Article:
Conflicts around the world, to which peacekeeping have been applied, have evolved. Today most of what is asked of peacekeepers is somewhere between the impossible and the unachievable. This talk will explain why that is the case.
Dennis Jett is a professor of international relations and founding faculty member of the School of International Affairs at Penn State University. He served 28 years in the State Department in a wide range of positions including as Ambassador to Peru and Mozambique, on the National Security Council, as Deputy Chief of Mission in Liberia and Malawi and in Argentina and Israel. From 2000 to 2008, he was Dean of the International Center at the University of Florida. He has a Ph.D. from the University of the Witwatersrand and has written four books -- Why Peacekeeping Fails, Why American Foreign Policy Fails, American Ambassadors-The Past, Present and Future of America’s Diplomats, and The Iran Nuclear Deal, all published by Palgrave/Macmillan. He has also written over 160 opinion pieces for major newspapers and several articles for the Foreign Service Journal. He is a member of DACOR, the American Academy of Diplomacy, the Council on Foreign Relations and the American College of National Security Leaders. Spring semester 2016 he taught and did research in Israel on a Fulbright grant.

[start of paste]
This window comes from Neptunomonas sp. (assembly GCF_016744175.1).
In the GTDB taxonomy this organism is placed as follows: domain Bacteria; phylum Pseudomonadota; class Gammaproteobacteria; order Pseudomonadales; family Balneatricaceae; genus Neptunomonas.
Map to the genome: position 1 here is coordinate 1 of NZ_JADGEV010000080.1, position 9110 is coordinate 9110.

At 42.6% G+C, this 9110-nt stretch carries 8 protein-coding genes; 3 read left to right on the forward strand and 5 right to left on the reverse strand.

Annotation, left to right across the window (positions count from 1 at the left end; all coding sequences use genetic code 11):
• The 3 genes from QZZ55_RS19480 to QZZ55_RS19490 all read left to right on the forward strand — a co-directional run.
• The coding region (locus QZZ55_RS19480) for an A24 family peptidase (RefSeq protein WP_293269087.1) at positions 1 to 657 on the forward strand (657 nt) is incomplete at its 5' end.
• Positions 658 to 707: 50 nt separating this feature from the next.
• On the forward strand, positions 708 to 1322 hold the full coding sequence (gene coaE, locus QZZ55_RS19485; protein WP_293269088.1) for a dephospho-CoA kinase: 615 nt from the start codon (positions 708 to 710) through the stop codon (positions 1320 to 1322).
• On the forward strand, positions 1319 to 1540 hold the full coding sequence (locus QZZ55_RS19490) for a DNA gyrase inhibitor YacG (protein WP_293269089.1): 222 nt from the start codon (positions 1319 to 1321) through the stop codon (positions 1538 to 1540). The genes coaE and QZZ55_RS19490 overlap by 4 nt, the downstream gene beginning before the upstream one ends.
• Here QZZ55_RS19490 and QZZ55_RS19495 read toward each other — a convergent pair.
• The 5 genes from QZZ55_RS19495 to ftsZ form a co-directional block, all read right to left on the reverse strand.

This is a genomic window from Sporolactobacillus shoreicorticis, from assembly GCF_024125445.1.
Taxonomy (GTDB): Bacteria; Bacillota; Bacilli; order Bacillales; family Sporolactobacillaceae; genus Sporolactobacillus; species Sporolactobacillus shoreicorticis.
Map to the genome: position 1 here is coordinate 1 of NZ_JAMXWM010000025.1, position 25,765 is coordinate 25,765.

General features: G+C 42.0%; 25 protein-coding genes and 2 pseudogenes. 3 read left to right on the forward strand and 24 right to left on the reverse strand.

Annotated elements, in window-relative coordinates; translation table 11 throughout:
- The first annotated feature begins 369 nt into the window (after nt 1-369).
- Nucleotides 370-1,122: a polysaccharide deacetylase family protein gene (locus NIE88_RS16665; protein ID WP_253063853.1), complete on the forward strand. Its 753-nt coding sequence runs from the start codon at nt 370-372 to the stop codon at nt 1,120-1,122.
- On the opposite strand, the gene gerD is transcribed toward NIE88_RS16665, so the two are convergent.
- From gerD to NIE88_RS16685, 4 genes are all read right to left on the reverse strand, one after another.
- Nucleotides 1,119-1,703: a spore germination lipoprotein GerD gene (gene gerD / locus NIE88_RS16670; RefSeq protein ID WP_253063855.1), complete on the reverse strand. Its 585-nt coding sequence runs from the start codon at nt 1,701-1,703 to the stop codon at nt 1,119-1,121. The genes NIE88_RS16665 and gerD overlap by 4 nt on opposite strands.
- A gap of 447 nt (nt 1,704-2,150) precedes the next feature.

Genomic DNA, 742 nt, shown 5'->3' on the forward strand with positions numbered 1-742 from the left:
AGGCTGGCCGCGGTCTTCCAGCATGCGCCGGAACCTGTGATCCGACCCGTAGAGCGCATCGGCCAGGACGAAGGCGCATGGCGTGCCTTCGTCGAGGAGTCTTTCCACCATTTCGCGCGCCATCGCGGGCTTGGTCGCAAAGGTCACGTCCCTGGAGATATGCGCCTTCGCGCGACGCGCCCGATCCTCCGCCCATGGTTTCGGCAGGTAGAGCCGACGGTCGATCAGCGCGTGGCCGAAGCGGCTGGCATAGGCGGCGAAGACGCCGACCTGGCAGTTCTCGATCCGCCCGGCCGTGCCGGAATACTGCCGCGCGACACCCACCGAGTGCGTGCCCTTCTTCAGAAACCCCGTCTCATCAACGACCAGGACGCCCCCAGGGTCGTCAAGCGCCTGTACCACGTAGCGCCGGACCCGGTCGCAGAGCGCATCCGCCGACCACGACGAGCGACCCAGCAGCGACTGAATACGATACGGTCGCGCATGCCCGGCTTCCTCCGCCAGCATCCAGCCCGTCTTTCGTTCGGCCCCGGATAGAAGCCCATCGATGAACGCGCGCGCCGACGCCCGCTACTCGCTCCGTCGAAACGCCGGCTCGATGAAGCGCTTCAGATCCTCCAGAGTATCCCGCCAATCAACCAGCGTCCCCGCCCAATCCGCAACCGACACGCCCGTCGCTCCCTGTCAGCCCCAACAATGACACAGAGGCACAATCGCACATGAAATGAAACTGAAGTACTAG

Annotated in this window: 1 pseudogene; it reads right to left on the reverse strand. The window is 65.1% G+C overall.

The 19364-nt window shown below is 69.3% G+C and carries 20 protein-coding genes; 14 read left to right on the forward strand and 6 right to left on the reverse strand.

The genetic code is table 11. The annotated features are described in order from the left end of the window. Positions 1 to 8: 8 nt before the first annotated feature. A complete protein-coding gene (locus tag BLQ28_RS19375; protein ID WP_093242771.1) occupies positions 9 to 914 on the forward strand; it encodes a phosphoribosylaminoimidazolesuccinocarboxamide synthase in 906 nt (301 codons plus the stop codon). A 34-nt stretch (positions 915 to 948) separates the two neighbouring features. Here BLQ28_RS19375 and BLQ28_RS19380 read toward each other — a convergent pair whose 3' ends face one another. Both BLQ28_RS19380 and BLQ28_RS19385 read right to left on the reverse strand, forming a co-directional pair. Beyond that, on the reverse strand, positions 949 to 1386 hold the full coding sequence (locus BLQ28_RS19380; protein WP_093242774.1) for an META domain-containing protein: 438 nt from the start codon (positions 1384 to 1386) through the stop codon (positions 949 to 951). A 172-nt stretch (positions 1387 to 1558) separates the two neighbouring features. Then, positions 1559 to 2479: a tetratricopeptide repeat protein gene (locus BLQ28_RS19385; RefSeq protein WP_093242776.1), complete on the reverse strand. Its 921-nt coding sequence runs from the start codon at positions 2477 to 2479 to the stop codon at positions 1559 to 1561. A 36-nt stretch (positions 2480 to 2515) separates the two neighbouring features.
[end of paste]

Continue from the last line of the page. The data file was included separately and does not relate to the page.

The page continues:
12:00 PM - 2:00 PM Eastern
DACOR Bacon House 1801 F Street, NW Washington, DC 20006 UNITED STATES